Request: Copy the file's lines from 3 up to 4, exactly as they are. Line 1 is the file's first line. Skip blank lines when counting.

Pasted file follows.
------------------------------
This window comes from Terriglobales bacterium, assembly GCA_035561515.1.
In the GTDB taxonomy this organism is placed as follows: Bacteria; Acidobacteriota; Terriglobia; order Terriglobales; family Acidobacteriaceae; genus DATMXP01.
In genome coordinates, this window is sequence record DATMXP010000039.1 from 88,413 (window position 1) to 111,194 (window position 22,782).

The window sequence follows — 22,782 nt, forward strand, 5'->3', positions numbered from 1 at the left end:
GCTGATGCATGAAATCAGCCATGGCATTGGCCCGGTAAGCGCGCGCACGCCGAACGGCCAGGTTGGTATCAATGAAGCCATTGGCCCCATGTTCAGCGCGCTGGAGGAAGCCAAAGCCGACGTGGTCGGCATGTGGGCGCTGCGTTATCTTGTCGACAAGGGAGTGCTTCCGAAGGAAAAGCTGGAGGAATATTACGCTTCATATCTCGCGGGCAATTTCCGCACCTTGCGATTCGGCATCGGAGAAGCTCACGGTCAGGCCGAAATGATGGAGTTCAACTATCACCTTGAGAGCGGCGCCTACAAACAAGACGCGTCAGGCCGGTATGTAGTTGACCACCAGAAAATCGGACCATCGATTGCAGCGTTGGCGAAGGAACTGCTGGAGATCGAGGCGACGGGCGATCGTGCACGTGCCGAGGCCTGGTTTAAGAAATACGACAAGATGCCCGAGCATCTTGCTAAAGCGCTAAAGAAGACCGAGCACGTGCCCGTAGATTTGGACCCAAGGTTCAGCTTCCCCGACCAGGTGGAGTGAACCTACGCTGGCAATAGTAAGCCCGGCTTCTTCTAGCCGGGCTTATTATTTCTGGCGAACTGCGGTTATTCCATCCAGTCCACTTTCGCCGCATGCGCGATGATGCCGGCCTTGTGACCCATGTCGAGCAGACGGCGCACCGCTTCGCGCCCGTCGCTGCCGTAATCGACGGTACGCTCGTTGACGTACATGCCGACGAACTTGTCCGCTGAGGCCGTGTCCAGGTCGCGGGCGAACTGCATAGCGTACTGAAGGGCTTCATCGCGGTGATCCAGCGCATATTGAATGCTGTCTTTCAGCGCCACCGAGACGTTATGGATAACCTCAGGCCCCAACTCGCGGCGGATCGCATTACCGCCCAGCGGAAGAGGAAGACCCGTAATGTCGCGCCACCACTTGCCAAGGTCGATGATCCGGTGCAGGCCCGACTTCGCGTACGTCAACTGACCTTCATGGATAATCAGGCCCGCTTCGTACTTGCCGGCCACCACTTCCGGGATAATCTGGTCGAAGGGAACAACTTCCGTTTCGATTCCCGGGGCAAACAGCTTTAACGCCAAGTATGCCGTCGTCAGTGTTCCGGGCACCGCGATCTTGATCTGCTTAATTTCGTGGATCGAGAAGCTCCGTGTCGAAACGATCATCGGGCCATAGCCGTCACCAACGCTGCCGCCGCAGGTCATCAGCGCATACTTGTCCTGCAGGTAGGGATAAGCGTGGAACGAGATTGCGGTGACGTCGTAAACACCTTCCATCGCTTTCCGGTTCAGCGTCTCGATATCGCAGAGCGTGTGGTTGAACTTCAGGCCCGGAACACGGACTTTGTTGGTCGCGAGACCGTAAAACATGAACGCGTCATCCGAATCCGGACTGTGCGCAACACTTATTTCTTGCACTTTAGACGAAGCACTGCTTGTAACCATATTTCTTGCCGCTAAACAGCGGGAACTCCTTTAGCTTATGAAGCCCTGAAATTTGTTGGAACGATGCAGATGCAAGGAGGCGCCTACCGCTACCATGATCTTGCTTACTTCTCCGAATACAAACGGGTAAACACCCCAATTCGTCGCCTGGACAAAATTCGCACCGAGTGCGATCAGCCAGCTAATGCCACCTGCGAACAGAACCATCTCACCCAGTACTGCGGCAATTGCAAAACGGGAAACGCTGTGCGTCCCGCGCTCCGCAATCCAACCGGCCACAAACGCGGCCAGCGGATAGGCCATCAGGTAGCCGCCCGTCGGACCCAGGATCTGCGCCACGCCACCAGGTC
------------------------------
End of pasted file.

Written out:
In genome coordinates, this window is sequence record DATMXP010000039.1 from 88,413 (window position 1) to 111,194 (window position 22,782).

The window sequence follows — 22,782 nt, forward strand, 5'->3', positions numbered from 1 at the left end: